Derrick’s theorem can only be applied to an infinite domain. Firstly, the energy terms need to be split according to the powers of the derivative, E = E2 + E0 = Z ∞ −∞ 1 2 φ 02 dx + Z ∞ −∞ (1 − cos φ) dx (2.17) Now consider the spatial rescaling x 7→ x λ = X, so that φ (x) 7→ φ (X), with dx = λdX, d dx = 1 λ d dX . Under this rescaling the energy becomes E (λ), E(λ) = Z ∞ −∞ 1 2 ( 1 λ dφ dX ) 2λdX + Z ∞ −∞ (1 − cos φ) λdX = 1 λ E2 + λE0 (2.18) It is now important to see whether E(λ) has a stationary point with respect to λ, dE (λ) dλ = − 1 λ 2 E2 + E0 = 0 (2.19) if λ = qE2 E0 , where λ equals the size of the soliton. From this we can see a stationary point exists, so by Derrick’s theorem we cannot rule out the possibility of a topological soliton solution existing. We already know this is the case due to already finding the kink solution earlier. If it is found that φ(x) is a solution then “the stationary point corresponds to no rescaling” [3], so λ = 1, meaning E2 = E0. This is known as a virial relation.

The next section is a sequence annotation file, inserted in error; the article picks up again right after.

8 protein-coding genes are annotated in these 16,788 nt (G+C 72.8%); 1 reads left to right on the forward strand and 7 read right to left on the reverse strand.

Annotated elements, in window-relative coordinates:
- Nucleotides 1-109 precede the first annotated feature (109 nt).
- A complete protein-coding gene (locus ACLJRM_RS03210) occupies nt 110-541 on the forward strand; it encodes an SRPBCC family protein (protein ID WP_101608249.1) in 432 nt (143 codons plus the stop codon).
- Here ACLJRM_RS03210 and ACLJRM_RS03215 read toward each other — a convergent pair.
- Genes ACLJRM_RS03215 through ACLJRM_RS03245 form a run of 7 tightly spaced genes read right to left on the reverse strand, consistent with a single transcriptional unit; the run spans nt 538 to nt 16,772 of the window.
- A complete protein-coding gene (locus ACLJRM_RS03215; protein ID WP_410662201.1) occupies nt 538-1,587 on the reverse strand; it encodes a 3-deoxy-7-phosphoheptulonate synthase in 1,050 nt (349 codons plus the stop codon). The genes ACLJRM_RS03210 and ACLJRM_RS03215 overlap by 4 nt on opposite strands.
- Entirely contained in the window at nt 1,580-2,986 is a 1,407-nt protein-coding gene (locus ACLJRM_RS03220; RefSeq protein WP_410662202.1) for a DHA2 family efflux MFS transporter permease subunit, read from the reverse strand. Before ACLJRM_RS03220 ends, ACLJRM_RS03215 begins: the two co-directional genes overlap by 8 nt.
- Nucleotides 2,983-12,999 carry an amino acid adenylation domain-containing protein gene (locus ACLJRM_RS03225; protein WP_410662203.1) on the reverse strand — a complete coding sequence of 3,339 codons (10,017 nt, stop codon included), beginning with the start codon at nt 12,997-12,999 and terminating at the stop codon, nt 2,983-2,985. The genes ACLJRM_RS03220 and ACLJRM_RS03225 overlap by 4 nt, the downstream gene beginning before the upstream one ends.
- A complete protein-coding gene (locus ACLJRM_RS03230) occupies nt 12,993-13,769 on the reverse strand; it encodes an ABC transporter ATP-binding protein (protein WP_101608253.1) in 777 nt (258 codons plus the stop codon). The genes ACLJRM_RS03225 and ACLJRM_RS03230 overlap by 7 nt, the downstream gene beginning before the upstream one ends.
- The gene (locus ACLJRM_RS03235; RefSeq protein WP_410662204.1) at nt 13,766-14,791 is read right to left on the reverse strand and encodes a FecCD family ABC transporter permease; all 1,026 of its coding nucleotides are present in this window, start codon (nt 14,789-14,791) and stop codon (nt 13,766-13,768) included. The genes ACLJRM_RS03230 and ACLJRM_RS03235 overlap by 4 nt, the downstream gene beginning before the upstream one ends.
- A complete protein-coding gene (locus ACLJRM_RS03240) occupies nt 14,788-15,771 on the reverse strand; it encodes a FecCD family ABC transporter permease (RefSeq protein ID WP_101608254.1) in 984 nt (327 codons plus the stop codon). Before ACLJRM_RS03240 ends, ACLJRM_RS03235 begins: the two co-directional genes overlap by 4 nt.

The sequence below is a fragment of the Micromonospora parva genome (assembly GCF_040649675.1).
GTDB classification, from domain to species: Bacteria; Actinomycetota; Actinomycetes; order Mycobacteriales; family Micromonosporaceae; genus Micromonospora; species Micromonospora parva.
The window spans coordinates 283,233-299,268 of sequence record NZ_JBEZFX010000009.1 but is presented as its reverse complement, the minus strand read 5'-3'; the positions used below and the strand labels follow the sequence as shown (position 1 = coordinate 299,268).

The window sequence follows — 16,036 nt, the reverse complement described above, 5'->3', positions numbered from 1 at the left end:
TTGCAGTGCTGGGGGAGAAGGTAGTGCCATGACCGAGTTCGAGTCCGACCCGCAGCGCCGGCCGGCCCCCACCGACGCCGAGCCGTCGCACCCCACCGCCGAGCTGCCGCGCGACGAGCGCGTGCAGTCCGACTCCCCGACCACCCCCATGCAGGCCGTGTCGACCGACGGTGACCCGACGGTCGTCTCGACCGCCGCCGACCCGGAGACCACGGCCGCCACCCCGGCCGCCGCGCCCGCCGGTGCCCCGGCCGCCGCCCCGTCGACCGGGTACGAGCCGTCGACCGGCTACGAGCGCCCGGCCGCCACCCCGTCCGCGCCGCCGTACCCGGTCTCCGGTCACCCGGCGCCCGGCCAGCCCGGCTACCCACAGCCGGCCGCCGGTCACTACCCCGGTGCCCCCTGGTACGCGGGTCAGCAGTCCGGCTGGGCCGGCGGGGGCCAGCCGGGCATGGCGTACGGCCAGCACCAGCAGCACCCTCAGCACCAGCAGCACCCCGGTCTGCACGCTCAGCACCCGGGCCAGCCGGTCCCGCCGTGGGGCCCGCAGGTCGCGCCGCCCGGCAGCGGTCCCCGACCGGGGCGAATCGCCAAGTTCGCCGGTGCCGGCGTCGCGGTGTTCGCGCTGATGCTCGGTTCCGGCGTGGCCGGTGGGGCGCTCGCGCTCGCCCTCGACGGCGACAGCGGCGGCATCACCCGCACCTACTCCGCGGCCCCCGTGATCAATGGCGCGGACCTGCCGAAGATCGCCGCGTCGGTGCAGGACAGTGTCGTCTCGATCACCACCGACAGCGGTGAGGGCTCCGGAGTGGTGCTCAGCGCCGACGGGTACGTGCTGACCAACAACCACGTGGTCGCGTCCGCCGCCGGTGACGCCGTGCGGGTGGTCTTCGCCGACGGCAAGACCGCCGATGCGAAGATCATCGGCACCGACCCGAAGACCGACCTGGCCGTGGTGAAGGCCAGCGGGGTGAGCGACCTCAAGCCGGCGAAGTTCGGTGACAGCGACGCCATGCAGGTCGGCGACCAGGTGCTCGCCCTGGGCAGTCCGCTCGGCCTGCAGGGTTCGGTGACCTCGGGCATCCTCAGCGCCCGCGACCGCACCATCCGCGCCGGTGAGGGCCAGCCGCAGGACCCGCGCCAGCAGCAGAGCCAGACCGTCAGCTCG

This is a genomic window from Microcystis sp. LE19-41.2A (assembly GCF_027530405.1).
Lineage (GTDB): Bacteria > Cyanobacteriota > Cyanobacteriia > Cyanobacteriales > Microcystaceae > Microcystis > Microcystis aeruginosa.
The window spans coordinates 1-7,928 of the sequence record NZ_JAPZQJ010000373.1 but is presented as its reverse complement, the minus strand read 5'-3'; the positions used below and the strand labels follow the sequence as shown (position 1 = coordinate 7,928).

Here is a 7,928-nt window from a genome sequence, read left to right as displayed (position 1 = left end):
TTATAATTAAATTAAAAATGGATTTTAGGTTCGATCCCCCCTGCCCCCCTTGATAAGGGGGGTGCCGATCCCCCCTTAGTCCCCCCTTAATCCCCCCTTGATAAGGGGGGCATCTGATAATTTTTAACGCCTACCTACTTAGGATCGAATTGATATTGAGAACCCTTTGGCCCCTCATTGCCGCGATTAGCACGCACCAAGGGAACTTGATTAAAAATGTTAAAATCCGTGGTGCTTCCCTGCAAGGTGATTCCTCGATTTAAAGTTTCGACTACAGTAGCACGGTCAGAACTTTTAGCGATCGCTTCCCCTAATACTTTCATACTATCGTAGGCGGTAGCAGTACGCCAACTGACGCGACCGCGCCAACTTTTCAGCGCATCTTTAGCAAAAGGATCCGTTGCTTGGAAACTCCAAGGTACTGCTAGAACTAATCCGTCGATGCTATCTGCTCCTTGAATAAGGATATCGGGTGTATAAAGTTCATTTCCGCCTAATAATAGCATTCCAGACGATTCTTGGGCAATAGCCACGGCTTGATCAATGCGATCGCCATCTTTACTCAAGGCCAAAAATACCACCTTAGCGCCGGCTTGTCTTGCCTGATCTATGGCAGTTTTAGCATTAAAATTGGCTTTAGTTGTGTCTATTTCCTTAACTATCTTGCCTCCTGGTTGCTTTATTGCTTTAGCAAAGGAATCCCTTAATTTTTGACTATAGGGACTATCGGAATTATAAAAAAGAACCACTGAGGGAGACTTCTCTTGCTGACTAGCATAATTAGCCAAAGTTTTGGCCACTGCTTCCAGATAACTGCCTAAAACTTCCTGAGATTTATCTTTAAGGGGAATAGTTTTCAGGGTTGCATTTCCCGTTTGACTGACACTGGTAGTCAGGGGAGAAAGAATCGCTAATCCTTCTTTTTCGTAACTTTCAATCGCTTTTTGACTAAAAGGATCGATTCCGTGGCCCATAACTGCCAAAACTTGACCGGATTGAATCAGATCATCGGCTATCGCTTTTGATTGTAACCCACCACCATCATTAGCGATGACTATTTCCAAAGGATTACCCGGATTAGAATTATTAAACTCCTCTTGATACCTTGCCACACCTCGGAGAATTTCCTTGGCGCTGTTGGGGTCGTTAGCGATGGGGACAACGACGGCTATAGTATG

In order to extend the kink example to higher spatial dimensions, we will rewrite it using different variables. If we let φ = (φ1, φ2) be a two-component unit vector, where φ · φ = |φ| 2 = 1. By writing φ = (sin φ, cos φ), the energy from (2.1) can be rewritten as E = Z ∞ −∞ ( 1 2     dφ dx     2 − H · φ + |H| ) dx (2.20) where H = (0, 1). [3] In this new formulation φ represents the “direction of the local magnetization (restricted to the plane) in a ferromagnetic medium” [3] and H represents the constant background magnetic field which is also restricted to lie within the same plane as φ. There is only one point in which the systems ground state is equal to zero in terms of φ, which is φ = H |H| = (0, 1). Any structure with finite energy has to approach this zero energy ground state at spatial infinity, therefore the boundary conditions are φ → (0, 1) as x → ±∞. As φ takes the same value at x = −∞ and x = +∞, then these points can be identified so the target space, which is the real line R, topologically becomes a circle, S 1 of infinite radius. Therefore we have the mapping φ : S 1 7→ S 1 between circles, because φ is a two-component vector so it also lies on a circle of unit radius. [3] The mapping between circles has a topological charge (winding number), N, which counts the number of times φ “winds around the unit circle as x varies over the whole real line”. [3] The topological charge is equal to the equation defined earlier in (2.2), but using the new variables it is given by the expression N = 1 2Ï€ Z ∞ −∞  dφ1 dx φ2 − dφ2 dx φ1  dx (2.21) If we consider a restricted ferromagnetic system in which there is the absence of a background magnetic field (H = 0); it is still possible for a topological soliton to exist if there is an “easy axis anisotropy”. [3] Magnetic anisotropy is the directional dependence of a material’s magnetic property, and the “easy axis” is a energetically favorable direction if spontaneous magnetization occurs.[7] The energy for this system is E = Z ∞ −∞ ( 1 2     dφ dx     2 + A 1 − (φ · k) 2  ) dx (2.22) where A > 0 is the anisotropy constant and k is the unit vector which specifies the easy axis. [3] For this type of system there are two zero energy ground states, φ = ±k. The kink in this system, also called a domain wall, interpolates between the two zero energy ground states and has boundary conditions φ → k as x → −∞ and φ → −k 15 as x → +∞. Therefore the domain wall does not have a full twist of a kink and only has a half-twist. It is possible to map this system to our original kink example by a change of variables. If we set k = (0, 1) for convenience, and choose A = 1 2 . Setting φ = sin φ 2  , cos φ 2 , then the energy equation becomes E = 1 4 Z ∞ −∞  1 2 φ 02 + 1 − cos φ  dx (2.23) which is equal to the energy equation (2.1) but with a normalization factor of 1 4 . The domain wall boundaries are φ → (0, ±1) as x ∓ ∞ are exactly the kink boundary conditions φ (−∞) = 0 and φ (∞) = 2Ï€. [1]